Just before we go headlong into Edinburgh Fringe coverage, there’s just time for a quick roundup on things that happened in July. For some reason, July’s been a pretty quiet month so there’s not been a lot to report, but let’s do a catch-up.
Stuff that happened in July
No turning back at the Gala
Last month I reported on an arguably successful launch of scratch night Next Up … but they’re not stopping there. A very big push is going on right now the get the Gala back into being a producing theatre, like it was in the Stallworthy era.
So there are two productions coming up, both of which are related to the 100-year commemoration of The Battle of the Somme. Running right now is something called No Turning Back. I’m honestly not sure what this is, but the main auditorium has been reconstructed into the trenches for the summer. I’ll be seeing this tomorrow to give you my own verdict. Whatever the verdict, it is unprecedented for post-Stallworthy Gala to do anything on this scale.
Afterwards, in September, there is going to be a more conventional play called The Fighting Bradfords, which is again commissioned by Durham County Council. The big question is whether this is a one-off for the Somme Centenary or whether we are going see a return to numerous in-house productions. These two, I suspect, is their way of testing the water, but I’ve been hearing good things so far, so if they are indeed testing the water, it’s off to a good start.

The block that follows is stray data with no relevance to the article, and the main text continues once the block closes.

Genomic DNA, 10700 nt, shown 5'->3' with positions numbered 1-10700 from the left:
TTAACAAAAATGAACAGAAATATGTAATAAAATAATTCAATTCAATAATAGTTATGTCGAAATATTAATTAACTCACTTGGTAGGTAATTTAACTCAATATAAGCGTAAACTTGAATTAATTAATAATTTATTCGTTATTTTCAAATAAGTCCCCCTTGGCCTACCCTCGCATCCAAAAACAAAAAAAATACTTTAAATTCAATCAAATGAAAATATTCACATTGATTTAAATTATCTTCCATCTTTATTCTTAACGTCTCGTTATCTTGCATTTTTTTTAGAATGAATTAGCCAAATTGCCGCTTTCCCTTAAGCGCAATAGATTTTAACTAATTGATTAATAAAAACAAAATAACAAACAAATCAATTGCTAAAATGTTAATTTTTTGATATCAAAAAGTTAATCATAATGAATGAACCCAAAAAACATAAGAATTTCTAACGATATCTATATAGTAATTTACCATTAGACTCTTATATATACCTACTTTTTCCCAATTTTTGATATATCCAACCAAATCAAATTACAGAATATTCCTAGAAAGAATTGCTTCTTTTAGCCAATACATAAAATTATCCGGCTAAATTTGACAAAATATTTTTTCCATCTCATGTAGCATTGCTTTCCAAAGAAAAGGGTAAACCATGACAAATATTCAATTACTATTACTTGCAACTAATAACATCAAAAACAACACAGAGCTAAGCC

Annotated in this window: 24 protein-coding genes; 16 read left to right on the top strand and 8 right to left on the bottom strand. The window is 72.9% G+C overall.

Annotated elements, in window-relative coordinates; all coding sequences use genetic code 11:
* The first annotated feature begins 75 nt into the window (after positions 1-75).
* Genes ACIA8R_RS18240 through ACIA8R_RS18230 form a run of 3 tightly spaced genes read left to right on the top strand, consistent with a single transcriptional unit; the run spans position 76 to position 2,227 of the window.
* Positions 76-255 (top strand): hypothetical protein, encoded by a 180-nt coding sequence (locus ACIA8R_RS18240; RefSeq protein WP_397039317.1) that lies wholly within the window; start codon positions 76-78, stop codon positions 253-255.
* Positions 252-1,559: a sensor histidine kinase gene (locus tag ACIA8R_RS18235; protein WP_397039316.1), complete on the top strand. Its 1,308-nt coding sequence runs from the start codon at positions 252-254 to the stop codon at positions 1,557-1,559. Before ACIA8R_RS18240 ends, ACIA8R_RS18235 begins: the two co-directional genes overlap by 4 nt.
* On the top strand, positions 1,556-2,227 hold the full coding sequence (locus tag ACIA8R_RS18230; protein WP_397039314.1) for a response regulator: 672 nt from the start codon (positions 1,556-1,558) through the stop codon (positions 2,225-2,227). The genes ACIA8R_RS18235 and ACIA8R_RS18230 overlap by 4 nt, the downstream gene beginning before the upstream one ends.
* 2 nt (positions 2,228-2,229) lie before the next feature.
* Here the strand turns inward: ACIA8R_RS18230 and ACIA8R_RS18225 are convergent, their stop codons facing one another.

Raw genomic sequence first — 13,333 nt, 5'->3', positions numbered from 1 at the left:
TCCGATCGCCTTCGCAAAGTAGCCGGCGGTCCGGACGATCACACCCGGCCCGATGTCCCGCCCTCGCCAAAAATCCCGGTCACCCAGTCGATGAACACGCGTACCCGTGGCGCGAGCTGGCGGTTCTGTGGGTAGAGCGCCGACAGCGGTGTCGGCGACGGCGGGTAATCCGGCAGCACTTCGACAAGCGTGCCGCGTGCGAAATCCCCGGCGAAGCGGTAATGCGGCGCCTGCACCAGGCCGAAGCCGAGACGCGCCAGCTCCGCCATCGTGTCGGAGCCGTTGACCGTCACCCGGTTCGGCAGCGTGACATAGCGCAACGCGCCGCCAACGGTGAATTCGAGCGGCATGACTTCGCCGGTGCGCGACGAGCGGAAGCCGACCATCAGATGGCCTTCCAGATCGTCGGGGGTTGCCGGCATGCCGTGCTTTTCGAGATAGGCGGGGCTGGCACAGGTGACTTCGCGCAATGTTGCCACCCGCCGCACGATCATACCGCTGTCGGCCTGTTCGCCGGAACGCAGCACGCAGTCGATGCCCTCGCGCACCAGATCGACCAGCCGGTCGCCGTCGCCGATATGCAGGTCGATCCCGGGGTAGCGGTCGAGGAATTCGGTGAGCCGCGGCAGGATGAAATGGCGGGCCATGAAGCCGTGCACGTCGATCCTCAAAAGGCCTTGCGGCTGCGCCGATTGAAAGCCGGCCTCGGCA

A fresh start at ATG – or is it?
One thing that’s got quite a lot of attention in the theatre press is the change in management of the ATG theatre chain. For the north-east, this is relevant to the Sunderland Empire, but every region has an ATG theatre somewhere. Normally this sort of administrative news wouldn’t make me bat an eyelid, but on this occasion, the effects could be of interest, because it might lead to a culture change across the ATG empire. It was around two years that ATG was blasted for getting greedy, both with audiences and with performers. And, I have to say, I’m minded to agree. On the one occasion I went to the Sunderland Empire in recent years, it just felt like everything about it was geared to milking as much money out of you as possible. Newcastle Theatre Royal behaves far better.
So the optimist in me is hoping that a wholesale change in management will enable ATG to turn over a new leaf and lose its reputation of stinging customers with extortionate booking fees and performers with ridiculous charges for wi-fi. But then, I have no idea whether this rip-off culture was a factor in the management change. The new management could just as easily be indifferent to this. All I can do is hope for the best, and maybe I can go to the Sunderland Empire again without feeling like a cash cow. That would be nice.
A new project for Paddy Campbell